BP to make decision on 'top kill' plan to stem oil leak


The oil company BP is to decide on whether to carry out a new plan to try to stem the leaking Gulf of Mexico oil well, the chief executive has said.

Tony Hayward said the procedure would begin on Wednesday if considered safe.

Teams have been carrying out diagnostic tests to ensure the "top kill" method is feasible and will not backfire. The government has approved the measure.

Meanwhile, a congressional memo has revealed there were several warning signs shortly before the rig exploded.

According to the document, BP officials told congressional investigators on Tuesday that a decision to continue drilling after unusual pressure readings may have been a "fundamental mistake".

BP said the buildup of pressure was an "indicator of a very large abnormality" in the well, the memo by representatives Henry Waxman and Bart Stupak said.

Problems were also identified with equipment including the blowout preventer - meant to shut down the well in the case of emergency - and potential gas leakage in the hours prior to the 20 April explosion, the memo said.

Speaking on US television on Wednesday, Mr Hayward said: "What we're seeing here is a whole series of failures. We've identified... at least seven.

"It's very clear that much more needs to be put in place to deal with this situation should it ever occur again."

He added: "It's clear that this will be a transforming event in the history of deep water exploration."

Questions were raised in the memo as to whether proper procedures were followed in carrying out pressure testing and other activities in the 24 hours before the explosion.

A worker for Transocean, the Deepwater Horizon rig's owner, told US Coast Guard investigators he had heard senior managers complaining that BP was "taking shortcuts" by using seawater instead of drilling mud in the well before the blowout, according to witness statements seen by the Associated Press news agency.

Heavy fluids

BP is under intense pressure to succeed with its latest attempt to stem the leak, after previous measures failed.

"I have to say that it will be a day or two before we can have certainty that it's worked," Mr Hayward told the US network NBC's Today show.

Coast Guard Adm Mary Landry said federal authorities had approved the "top kill" measure - the final authorisation needed for BP to decide whether to go ahead.

Speaking on a visit to California, President Barack Obama said: "If it's successful, and there's no guarantee, it should greatly reduce or eliminate the flow of oil now streaming into the Gulf from the sea floor."

He said the "heartbreaking" spill highlighted the need to find alternative energy sources.

"We will not rest until this well is shut, the environment is repaired and the clean-up is complete," he added.

If the new procedure is used, heavy drilling fluids - such as mud - will be injected into the well about a mile (1.5km) underwater.

Engineers hope to follow this with cement, designed to seal the well.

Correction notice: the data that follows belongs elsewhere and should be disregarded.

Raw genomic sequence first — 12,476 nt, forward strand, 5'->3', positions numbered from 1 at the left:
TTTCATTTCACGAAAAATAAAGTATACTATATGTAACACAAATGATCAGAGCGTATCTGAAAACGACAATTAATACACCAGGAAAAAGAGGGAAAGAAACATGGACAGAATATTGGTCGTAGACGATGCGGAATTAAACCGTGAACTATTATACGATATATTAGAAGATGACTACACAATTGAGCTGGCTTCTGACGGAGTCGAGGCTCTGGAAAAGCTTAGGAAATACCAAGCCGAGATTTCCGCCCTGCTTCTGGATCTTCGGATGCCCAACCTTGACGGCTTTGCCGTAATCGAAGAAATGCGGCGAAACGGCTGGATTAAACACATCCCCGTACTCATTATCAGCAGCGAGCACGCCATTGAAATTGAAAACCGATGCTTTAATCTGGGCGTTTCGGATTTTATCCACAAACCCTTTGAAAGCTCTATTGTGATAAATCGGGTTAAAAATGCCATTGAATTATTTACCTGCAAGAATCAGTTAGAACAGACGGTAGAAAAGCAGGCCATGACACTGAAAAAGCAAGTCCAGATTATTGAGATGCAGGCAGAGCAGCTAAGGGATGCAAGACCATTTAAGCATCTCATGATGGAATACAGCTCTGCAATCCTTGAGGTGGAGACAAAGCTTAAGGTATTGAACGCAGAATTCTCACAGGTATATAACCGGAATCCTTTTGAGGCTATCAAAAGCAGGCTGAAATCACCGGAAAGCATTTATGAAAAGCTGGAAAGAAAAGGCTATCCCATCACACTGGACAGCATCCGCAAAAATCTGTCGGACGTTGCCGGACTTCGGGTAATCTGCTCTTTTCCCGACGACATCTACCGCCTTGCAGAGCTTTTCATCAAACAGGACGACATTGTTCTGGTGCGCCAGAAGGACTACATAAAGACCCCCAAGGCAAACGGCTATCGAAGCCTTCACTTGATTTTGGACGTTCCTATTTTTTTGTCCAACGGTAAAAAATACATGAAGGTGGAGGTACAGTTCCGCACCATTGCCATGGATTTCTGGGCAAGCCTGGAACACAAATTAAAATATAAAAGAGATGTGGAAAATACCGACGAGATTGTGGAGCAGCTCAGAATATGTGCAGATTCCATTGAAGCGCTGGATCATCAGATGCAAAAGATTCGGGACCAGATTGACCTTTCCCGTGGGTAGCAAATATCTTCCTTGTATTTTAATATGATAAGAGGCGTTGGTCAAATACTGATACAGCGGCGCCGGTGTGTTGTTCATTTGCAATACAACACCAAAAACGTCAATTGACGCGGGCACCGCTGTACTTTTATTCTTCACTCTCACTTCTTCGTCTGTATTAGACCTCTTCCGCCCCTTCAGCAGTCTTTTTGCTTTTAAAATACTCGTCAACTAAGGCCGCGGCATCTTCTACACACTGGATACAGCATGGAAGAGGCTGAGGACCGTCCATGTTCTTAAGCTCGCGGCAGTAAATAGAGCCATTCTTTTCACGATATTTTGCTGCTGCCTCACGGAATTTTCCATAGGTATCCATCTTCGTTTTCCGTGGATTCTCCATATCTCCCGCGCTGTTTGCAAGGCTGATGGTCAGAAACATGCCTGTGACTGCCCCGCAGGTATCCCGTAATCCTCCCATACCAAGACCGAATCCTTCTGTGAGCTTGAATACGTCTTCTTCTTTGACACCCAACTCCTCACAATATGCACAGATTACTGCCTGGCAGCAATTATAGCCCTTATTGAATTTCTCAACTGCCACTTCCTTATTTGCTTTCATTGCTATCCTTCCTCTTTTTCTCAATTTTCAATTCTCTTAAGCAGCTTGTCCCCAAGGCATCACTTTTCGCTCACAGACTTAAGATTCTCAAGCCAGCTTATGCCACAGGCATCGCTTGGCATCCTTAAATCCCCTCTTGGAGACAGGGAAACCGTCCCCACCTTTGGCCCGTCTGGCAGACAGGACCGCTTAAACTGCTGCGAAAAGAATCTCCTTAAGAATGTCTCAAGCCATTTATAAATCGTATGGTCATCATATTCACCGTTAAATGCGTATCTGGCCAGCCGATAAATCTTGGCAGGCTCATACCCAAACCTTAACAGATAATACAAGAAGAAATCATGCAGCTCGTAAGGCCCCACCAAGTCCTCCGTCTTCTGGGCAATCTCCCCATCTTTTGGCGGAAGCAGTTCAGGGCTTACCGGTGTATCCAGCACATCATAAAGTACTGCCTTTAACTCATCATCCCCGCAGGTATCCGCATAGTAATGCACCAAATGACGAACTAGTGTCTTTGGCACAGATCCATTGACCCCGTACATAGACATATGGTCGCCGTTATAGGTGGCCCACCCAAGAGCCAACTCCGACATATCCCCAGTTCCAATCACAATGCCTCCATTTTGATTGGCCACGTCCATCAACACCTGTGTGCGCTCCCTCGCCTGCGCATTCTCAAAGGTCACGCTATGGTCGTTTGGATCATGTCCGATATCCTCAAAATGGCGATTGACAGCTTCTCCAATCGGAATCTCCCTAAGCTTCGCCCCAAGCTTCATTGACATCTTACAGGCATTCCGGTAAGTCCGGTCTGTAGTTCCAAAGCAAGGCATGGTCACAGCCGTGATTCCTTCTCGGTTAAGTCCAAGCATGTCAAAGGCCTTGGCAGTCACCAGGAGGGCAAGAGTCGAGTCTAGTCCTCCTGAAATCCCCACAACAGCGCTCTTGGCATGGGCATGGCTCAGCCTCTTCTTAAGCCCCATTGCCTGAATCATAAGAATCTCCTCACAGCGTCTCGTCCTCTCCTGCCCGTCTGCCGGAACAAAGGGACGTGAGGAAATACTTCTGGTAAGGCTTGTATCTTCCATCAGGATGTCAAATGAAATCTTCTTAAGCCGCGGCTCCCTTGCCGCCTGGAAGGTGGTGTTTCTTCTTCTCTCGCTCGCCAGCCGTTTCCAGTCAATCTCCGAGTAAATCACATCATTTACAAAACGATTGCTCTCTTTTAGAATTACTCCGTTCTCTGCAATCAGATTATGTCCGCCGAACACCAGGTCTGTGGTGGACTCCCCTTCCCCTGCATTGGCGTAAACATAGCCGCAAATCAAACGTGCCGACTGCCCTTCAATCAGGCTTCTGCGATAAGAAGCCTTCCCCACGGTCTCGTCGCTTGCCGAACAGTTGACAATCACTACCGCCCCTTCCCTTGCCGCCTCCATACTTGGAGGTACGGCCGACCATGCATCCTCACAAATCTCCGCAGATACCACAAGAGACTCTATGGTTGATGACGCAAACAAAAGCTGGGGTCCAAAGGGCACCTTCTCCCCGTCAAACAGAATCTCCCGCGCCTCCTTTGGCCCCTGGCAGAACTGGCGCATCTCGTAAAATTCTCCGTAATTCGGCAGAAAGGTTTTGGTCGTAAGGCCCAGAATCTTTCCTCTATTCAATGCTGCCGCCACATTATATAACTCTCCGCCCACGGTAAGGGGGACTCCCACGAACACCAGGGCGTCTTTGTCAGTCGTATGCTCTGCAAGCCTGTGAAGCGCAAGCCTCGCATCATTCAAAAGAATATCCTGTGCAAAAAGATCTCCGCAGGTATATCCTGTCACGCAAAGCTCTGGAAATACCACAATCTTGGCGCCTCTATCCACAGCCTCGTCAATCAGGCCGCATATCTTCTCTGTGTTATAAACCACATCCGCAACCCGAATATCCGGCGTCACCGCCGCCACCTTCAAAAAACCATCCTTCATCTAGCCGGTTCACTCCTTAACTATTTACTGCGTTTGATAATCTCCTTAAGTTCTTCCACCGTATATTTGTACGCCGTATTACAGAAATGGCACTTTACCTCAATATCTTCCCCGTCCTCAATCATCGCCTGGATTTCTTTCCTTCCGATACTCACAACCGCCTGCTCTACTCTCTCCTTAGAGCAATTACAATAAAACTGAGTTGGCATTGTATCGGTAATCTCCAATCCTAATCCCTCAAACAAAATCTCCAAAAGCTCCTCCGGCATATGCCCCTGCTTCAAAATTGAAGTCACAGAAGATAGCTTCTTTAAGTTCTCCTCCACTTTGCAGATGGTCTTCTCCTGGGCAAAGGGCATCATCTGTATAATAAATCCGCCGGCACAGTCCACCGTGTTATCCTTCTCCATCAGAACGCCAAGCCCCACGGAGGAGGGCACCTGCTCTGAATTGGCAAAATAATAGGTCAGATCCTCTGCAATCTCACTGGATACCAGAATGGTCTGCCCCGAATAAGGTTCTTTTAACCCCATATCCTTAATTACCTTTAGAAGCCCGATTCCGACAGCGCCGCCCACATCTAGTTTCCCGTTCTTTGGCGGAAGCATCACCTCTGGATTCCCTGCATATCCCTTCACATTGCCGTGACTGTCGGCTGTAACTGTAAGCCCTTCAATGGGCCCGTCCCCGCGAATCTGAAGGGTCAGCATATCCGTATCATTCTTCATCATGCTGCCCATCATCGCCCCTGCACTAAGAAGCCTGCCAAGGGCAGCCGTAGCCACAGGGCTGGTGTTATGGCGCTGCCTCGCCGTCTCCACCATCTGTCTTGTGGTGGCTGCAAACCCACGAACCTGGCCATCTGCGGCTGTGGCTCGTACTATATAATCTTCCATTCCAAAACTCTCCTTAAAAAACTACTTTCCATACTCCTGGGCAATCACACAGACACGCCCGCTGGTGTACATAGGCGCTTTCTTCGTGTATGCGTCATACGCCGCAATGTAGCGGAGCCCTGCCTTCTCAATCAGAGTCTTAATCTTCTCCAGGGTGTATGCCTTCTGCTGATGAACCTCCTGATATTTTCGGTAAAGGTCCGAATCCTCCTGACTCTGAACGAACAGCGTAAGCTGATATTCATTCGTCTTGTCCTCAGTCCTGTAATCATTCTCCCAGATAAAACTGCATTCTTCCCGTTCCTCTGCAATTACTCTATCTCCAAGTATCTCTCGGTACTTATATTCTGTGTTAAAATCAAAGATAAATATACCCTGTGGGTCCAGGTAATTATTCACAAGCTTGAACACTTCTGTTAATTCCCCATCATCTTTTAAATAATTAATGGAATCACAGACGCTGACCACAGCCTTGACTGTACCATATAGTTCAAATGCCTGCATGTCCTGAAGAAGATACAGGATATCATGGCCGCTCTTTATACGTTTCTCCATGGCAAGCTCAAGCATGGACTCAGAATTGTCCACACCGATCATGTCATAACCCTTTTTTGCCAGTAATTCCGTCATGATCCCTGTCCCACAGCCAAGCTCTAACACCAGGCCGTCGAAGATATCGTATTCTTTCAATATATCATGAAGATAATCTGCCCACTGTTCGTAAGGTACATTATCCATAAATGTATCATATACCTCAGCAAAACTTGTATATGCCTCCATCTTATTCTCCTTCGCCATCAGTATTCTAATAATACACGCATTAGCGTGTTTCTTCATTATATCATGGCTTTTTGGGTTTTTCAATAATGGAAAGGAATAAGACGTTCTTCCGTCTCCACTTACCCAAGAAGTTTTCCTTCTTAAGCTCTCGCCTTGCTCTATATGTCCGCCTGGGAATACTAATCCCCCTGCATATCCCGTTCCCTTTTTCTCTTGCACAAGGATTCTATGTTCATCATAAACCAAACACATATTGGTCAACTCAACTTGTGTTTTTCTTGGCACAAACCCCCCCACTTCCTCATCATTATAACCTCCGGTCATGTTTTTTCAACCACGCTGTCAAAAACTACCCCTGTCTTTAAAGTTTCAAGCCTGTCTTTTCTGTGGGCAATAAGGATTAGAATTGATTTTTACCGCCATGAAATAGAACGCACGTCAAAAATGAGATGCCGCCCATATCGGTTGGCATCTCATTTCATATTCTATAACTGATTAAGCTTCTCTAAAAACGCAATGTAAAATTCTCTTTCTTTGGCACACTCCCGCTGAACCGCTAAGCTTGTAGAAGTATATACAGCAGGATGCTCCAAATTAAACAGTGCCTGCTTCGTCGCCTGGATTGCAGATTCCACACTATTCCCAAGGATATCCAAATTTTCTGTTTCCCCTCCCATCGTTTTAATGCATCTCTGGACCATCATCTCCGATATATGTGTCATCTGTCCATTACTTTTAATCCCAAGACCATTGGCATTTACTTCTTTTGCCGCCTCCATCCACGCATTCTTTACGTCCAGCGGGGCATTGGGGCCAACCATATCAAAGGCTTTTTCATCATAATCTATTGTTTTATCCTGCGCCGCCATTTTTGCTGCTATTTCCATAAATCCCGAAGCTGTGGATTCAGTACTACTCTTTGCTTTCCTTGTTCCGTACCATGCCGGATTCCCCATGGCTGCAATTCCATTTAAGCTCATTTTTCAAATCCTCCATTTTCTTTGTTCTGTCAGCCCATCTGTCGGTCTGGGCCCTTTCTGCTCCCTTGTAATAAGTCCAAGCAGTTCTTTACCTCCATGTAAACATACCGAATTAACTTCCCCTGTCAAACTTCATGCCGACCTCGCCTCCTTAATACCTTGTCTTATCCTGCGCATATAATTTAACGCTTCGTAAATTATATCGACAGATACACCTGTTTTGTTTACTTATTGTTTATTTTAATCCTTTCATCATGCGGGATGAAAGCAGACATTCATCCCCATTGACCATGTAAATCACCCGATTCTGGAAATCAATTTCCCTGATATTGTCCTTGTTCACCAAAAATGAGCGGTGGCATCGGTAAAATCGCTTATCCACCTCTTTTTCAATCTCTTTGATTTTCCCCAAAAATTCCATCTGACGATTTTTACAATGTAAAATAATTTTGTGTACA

The company has said it estimates a 60-70% chance of success.

Officials say the method has been used before in other areas of the world, but not at the depths required to stem the oil from the Deepwater rig.

If the operation goes ahead, it can be watched via a live video stream of the site, which currently shows plumes of oil and gas escaping from the well.

A conservative estimate of the amount of oil escaping is about 5,000 barrels (210,000 gallons, 795,000 litres) a day, while some scientists say it could be many times greater.

The US government has declared a "fishery disaster" in the seafood-producing states of Louisiana, Mississippi and Alabama.

Image caption,
Ultra-deepwater rigs and other equipment are at the site

A massive containment and clean-up operation is under way, as the oil reaches the beaches and vulnerable marshlands of a 150-mile stretch of coast.

Some workers involved in the operation are complaining of health problems after contact with oil and chemical dispersants, the Los Angeles Times reports.

The fishermen, who say they are suffering from nausea, dizziness and breathing problems, told the paper they were not issued with special equipment but were simply told by BP not to pick up oil waste.

Louisiana Congressman Charlie Melancon has urged the federal government to set up mobile clinics in rural area to treat those affected, the paper reports. BP has said conditions are being monitored.

'Plug the hole'

Mr Obama is due to make his second visit to the Gulf of Mexico region on Friday.

His visit will come a day after he receives a report into offshore drilling that is expected to recommend tougher regulations and demand more safeguards.

In the tests which began on Tuesday, five spots on the well's crippled five-story blowout preventer were being checked to make sure it could withstand the heavy force of the injection.

A weak spot in the device could blow under the pressure, causing a brand new leak at the site 50 miles (80km) off the Louisiana coast.

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